Epistle to the Ephesians

The Epistle to the Ephesians, also called the Letter to the Ephesians and often shortened to Ephesians, is the tenth book of the New Testament. Its authorship has traditionally been credited to Paul the Apostle but, starting in 1792, this has been challenged[1][2] as Deutero-Pauline, that is, written in Paul's name by a later author strongly influenced by Paul's thought.[3][4][5][6][7]


The main theme of Ephesians is “the Church, which is the Body of Christ.”

As a prisoner for the Lord, then, I urge you to live a life worthy of the calling you have received. Be completely humble and gentle; be patient, bearing with one another in love. Make every effort to keep the unity of the Spirit through the bond of peace.

The Church is to maintain the unity in practice which Christ has brought about positionally. According to New Testament scholar Daniel Wallace, the theme may be stated pragmatically as “Christians, get along with each other! Maintain the unity practically which Christ has effected positionally by his death.”[8]

Another major theme in Ephesians is the keeping of Christ's body (that is, the Church) pure and holy.

Therefore be imitators of God, as beloved children. And walk in love, as Christ loved us and gave himself up for us, a fragrant offering and sacrifice to God.

From Ephesians 4:17–6:20 the author of the Epistle to the Ephesians gives practical advice in how to live a holy, pure, and Christ-inspired lifestyle. Many devotional thoughts and sermons that are addressed to the practically minded individual have been drawn from this section of the New Testament, due to its nature as being good for application studies.


According to tradition, the Apostle Paul wrote the letter while he was in prison in Rome (around AD 62). This would be about the same time as the Epistle to the Colossians (which in many points it resembles) and the Epistle to Philemon. However many critical scholars have questioned the authorship of the letter and suggest that it may have been written between AD 80 and 100.[4][5][6]


The first verse in the letter identifies Paul as its author. While early lists of New Testament books, including Marcion's canon and the Muratorian fragment, attribute the letter to Paul,[9] more recently there have been challenges to Pauline authorship on the basis of the letter's characteristically non-Pauline syntax, terminology, and eschatology.[10]

There are four main theories in biblical scholarship that address the question of Pauline authorship.[11]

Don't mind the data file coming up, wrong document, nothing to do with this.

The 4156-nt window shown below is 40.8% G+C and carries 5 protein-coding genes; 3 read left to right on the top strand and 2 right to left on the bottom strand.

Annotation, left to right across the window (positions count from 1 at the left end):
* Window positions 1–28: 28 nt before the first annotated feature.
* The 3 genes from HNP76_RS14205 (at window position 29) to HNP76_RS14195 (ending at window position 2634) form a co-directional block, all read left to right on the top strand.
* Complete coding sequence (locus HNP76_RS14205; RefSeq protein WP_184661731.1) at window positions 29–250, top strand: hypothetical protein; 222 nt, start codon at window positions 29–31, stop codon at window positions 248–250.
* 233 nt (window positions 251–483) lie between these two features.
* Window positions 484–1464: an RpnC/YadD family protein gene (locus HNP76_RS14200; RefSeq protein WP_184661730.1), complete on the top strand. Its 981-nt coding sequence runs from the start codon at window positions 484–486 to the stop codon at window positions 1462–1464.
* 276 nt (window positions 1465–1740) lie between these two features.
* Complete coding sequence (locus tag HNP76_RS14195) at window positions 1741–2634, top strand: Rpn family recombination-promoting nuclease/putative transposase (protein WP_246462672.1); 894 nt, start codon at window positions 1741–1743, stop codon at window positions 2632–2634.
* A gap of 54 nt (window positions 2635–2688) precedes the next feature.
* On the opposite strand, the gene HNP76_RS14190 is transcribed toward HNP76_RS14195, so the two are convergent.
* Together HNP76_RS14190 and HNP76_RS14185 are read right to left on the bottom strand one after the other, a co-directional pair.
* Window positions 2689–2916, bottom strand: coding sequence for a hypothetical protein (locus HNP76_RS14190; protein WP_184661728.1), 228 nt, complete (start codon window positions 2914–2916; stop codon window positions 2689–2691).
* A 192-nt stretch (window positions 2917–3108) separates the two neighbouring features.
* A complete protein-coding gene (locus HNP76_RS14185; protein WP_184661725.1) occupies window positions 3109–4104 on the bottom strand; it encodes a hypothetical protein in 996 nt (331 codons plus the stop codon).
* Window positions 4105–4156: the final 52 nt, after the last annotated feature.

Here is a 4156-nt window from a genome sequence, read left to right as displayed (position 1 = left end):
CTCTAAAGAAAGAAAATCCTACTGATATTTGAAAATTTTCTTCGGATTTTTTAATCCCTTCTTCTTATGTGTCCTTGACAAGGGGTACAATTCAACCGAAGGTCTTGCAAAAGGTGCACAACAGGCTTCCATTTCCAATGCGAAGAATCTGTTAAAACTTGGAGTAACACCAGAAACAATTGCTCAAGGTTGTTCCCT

Place, date, and purpose of the writing of the letter

While most English translations indicate that the letter was addressed to "the saints who are in Ephesus" (1:1), the words "in Ephesus" do not appear in the best and earliest manuscripts of the letter, leading most textual critics, like Bart Ehrman, to regard the words as an interpolation.[4] This lack of any internal references to Ephesus in the early manuscripts may have led Marcion, a second-century heresiarch who created the first New Testament canon, to believe that the letter was actually addressed to the church at Laodicea, for details see Epistle to the Laodiceans.[9] The view is not uncommon in later traditions either, considering that the content of the letter seems to suggest a similar socio-critical context to the Laodicean church mentioned in the Revelation of John.

Furthermore, if Paul is regarded as the author, the impersonal character of the letter, which lacks personal greetings or any indication that the author has personal knowledge of his recipients, is incongruous with the account in Acts of Paul staying more than two years in Ephesus.[12] For these reasons, most regard Ephesians to be a circular letter intended for many churches.[10][12][13]

If Paul was the author of the letter, then it was probably written from Rome during Paul's first imprisonment (3:1; 4:1; 6:20), and probably soon after his arrival there in the year 62, four years after he had parted with the Ephesian elders at Miletus. However, scholars who dispute Paul's authorship date the letter to between 70–80 AD.[6] In the latter case, the possible location of the authorship could have been within the church of Ephesus itself. Ignatius of Antioch himself seemed to be very well versed in the epistle to the Ephesians, and mirrors many of his own thoughts in his own epistle to the Ephesians.[6]

The major theme of the letter is the unity and reconciliation of the whole of creation through the agency of the Church and, in particular, its foundation in Christ as part of the will of the Father.

In the Epistle to the Romans, Paul writes from the point of view of the demonstration of the righteousness of God — his covenant faithfulness and saving justice — in the gospel; the author of Ephesians writes from the perspective of union with Christ, who is the head of the true church.


Ephesians contains:

Founding of the church at Ephesus

Paul's first and hurried visit for the space of three months to Ephesus is recorded in Acts 18:19–21. The work he began on this occasion was carried forward by Apollos[18:24–26] and Aquila and Priscilla. On his second visit early in the following year, he remained at Ephesus "three years," for he found it was the key to the western provinces of Asia Minor. Here "a great door and effectual" was opened to him,[1 Cor 16:9] and the church was established and strengthened by his diligent labours there.[Acts 20:20,31] From Ephesus the gospel spread abroad "almost throughout all Asia."[19:26] The word "mightily grew and prevailed" despite all the opposition and persecution he encountered.

On his last journey to Jerusalem, the apostle landed at Miletus and, summoning together the elders of the church from Ephesus, delivered to them a farewell charge,[20:18–35] expecting to see them no more.

The following parallels between this epistle and the Milesian charge may be traced:

  1. Acts 20:19 = Eph. 4:2. The phrase "lowliness of mind".
  2. Acts 20:27 = Eph. 1:11. The word "counsel", denoting the divine plan.
  3. Acts 20:32 = Eph. 3:20. The divine ability.
  4. Acts 20:32 = Eph. 2:20. The building upon the foundation.
  5. Acts 20:32 = Eph. 1:14,18 "The inheritance of the saints."